Norman Milton Lear (July 27, 1922 – December 5, 2023) was an American film and television writer and producer best known for developing, producing, and/or creating a number of sitcom megahits in The '70s, including All in the Family, Sanford and Son, Maude, The Jeffersons, Good Times, and One Day at a Time, among others. During his career Lear was nominated for 17 Primetime Emmy Awards (winning six) and an Academy Award, and received two Peabody Awards.
Lear's series are fondly remembered as amongst the best of their era and as revolutionary trope codifiers for the socially-conscious sitcom, as they often dealt frankly (even by present-day standards) with social and political issues of the day, in the process breaking all sorts of taboos (everything from All in the Family having the first audible toilet to Maude featuring the first sitcom character to get an abortion) without being overly preachy. Lear's various production companies continued pumping out sitcoms through The '80s and into The '90s (Diff'rent Strokes, Who's the Boss? and The Facts of Life among them); he also briefly entered the movie business with his acquisition of Embassy Pictures, before hitting a bit of a lull, between having sold his assets to what eventually became Sony Pictures Television, and creating a string of shows that got Screwed by the Network after only a few episodes and generally aren't as highly regarded (or well remembered) as his early work. He found a surprise new success with the highly popular 2017 Netflix remake of One Day at a Time, at age 95.
Lear was also known for being a social and political activist for liberal causes (often of the First Amendment variety) having founded the progressive advocacy group People For the American Way and often contributing to Democrat campaigns. He's also credited by Rob Reiner (who had acted on Lear's All in the Family) with having helped jump-start his directing career by fronting the money for This is Spın̈al Tap (having owned Embassy Pictures at the time). He became close friends with Trey Parker and Matt Stone of South Park fame, having voice acted in a couple episodes, being credited as a consultant on a few others, and even officiating Trey Parker's wedding.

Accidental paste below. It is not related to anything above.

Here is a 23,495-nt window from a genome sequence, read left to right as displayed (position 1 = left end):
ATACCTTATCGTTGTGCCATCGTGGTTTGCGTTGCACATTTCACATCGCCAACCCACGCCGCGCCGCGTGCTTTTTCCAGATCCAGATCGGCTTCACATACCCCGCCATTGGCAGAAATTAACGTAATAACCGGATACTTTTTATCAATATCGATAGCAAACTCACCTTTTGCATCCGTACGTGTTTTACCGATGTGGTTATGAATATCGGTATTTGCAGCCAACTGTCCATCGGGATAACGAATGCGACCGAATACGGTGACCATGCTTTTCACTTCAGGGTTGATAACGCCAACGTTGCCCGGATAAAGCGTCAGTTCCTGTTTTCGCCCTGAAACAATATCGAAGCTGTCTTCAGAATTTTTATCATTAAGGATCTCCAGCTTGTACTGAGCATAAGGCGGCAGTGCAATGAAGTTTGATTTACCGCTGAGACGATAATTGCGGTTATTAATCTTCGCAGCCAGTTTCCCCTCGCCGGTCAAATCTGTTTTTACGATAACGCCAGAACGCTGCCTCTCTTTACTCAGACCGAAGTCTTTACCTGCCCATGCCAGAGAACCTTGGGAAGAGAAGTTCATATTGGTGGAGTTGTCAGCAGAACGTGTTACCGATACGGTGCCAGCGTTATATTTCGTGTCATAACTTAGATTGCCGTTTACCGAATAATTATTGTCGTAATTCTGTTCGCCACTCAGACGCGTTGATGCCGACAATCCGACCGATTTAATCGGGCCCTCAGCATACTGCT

Lear was married three times and had six children. He died of natural causes at the age of 101.
List of Works
- All in the Family (1971–79)
- Sanford and Son (1972–77)
- Maude (1972–78)
- Good Times (1974–79)
- The Jeffersons (1975–85)
- Hot L Baltimore (1975)
- One Day at a Time (1975–84)
- The Dumplings (1976)
- Mary Hartman, Mary Hartman (1976–77)
- All That Glitters (1977)
- Fernwood Tonight (1977)
- A Year at the Top (1977)
- a.k.a. Pablo (1984)
- Sunday Dinner (1991)
- The Powers That Be (1992–93)
- 704 Hauser (1994)
- Channel Umptee-3 (1997)
- Maggie Bloom (2000)
- One Day at a Time (2017–20)
- Man of the House (TBA-)
This writer's work contains examples of:
- After Show/From the Ashes: His most famous shows, such as All in the Family and Sanford and Son, get hit by this trope in the form of, respectively, Archie Bunker's Place plus 704 Hauser and Sanford plus The Sanford Arms. It must be noted, however, that Lear was not involved in the production of the last two.
- Cerebus Syndrome: Every now and then, individual episodes of Lear's show would get this. The Good Times episode "The Big Move" probably had the cruelest case.
- Creator's Oddball: Channel Umptee-3, being an animated Edutainment Show, fairly far from Lear's usual output.
- Cultural Translation: All in the Family and Sanford And Son were adaptations of the Brit Coms Till Death Us Do Part and Steptoe and Son, respectively.
- Downer Ending: Quite a few memorable episodes of Lear's shows would start off pretty light, but drop one of these on the audience's lap.
- Executive Meddling: Lear intended to end All in the Family after season 8 and gave the show a fitting Series Fauxnale that resolved the main plotline but CBS decided to carry the show on for another season and four more seasons as the retooled Archie Bunker's Place without Lear.